Not that Belle was totally opposed to the idea, especially since the young man who had asked her out was Christopher "Kit" Stanhope, the second son of a viscount. A remittance man who seemed to do nothing but idle about, he was scorned by the hardworking self-made men of Colorado Springs, but the women found his aristocratic upbringing, education, and refined ways irresistible.
     And Belle was no exception. When Kit Stanhope had asked her to step out with him, she'd been thrilled that such a handsome man, fribble though he might be, was interested in her. She had long admired him from afar, thinking him the most handsome man of her acquaintance, but assumed she could not catch his interest. But somehow, she had.  Perhaps he was one of those few discerning men able to see beyond appearances.           
     "She doesn't care how she looks, Mama," Charisma declared.  At eighteen, Charisma came in for her share of Mama's attention, too, though with her height and sleek strawberry blond hair, her appearance was usually without fault. Always blunt, Charisma added, "And I don't know why you should either."           
     Mama looked horrified.  "Not care?  Where would you girls be if I didn't care about your futures?"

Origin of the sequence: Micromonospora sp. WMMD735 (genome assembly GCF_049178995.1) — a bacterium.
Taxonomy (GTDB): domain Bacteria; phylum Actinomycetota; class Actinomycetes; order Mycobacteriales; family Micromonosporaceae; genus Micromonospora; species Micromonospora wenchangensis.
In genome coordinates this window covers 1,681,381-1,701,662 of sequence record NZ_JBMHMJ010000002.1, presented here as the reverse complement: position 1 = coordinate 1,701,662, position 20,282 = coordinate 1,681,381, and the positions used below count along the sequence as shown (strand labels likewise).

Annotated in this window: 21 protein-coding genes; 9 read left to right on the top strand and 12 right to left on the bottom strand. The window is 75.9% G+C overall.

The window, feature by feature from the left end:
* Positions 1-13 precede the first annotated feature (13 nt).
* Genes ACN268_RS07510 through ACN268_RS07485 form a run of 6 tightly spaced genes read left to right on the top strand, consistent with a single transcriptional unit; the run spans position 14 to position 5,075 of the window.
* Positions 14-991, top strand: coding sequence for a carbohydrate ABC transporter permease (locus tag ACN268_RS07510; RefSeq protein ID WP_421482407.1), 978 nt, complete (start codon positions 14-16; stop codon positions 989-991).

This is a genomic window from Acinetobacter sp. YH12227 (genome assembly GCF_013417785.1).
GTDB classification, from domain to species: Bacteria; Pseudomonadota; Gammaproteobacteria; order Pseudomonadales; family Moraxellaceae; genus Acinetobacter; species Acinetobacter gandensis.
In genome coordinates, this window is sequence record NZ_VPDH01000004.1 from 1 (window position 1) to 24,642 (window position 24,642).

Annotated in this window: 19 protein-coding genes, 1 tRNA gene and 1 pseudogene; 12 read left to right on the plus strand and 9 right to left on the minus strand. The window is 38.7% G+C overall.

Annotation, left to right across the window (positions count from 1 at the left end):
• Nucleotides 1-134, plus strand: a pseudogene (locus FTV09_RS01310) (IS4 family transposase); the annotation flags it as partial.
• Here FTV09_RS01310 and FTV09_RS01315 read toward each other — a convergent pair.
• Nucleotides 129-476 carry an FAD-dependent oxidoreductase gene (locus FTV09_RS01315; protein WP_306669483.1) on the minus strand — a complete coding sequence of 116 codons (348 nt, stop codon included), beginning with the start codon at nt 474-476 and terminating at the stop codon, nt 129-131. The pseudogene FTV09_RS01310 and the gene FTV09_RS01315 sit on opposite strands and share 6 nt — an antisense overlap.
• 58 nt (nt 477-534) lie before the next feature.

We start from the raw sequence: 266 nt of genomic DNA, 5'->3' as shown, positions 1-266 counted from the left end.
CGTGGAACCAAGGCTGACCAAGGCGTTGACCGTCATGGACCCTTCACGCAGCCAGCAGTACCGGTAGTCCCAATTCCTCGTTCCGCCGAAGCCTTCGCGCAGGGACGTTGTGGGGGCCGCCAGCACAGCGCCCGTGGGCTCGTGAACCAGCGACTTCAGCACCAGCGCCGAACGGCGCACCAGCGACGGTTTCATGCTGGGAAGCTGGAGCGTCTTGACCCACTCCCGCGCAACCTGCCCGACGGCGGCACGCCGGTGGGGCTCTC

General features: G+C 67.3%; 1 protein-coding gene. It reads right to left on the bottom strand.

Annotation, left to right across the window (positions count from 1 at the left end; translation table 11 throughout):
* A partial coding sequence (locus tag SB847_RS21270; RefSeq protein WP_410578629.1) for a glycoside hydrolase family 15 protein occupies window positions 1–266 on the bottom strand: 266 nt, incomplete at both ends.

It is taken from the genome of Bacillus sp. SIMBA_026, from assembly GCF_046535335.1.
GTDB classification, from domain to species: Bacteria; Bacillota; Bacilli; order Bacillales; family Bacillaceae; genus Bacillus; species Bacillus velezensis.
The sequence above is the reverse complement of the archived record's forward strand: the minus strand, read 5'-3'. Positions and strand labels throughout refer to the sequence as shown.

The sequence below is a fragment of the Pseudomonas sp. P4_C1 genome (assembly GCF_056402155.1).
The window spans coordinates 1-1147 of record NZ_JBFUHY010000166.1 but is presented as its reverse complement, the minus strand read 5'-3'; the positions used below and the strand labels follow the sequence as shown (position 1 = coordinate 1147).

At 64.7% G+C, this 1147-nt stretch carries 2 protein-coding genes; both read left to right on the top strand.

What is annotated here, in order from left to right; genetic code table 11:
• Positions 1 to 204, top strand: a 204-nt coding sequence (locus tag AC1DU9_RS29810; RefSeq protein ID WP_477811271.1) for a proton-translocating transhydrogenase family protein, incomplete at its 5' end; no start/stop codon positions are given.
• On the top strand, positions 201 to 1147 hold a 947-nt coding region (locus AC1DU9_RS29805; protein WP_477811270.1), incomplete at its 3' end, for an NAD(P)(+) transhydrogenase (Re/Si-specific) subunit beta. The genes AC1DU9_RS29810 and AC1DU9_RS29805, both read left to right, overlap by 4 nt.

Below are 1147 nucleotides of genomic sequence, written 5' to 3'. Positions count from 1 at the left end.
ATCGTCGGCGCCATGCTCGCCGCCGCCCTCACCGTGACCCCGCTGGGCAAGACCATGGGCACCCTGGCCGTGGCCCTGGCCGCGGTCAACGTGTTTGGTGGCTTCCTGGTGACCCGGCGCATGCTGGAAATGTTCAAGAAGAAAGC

Happy and a whole lot better off, Belle thought, but unlike Charisma, Belle knew better than to say it out loud.
     Obviously trying to distract their mother, Grace, the youngest member of the family at seventeen, twirled around the parlor, looking like a glowing candle in her new dress and bright red hair.  "I think we all look lovely," she exclaimed.
     But where Grace went, disaster was sure to follow.  The Sullivans, used to her clumsiness, deftly rescued one urn and two figurines as Hurricane Grace whirled by.  They were unable to catch two more knickknacks, but they hit the plush carpet and didn't break.  In fact, that's why the carpet was there in the first place—because of Grace's little accidents.
     "Oh, do be careful, Grace," Mama exclaimed as she replaced a figurine on a table.  But Grace's attempt at distracting their mother didn't work, and Mama returned stubbornly to her favorite subject.  "Do you want to dwindle into old maids like Miss Keithley?  Living alone in that huge house all by herself with nothing but cats and no husband to call her own?"
     "It doesn't sound so bad...," Belle muttered.  At least Miss Keithley went about in society, had a place of her own and didn't have a mother nagging at her constantly.  Besides, Belle liked cats.
    Mama whipped around to glare at her.  "Now, you listen to me, young lady.  You have it a whole lot better than I did in my day."
     Belle exchanged rolling eyes with Charisma and Grace and pretended to listen, but they'd heard it all before.  Mama had grown up poor as the daughter of an unlucky silver miner in Leadville.  She'd married another miner, Patrick Sullivan, for love, but the early years of their marriage had been troubled by poverty and hardship.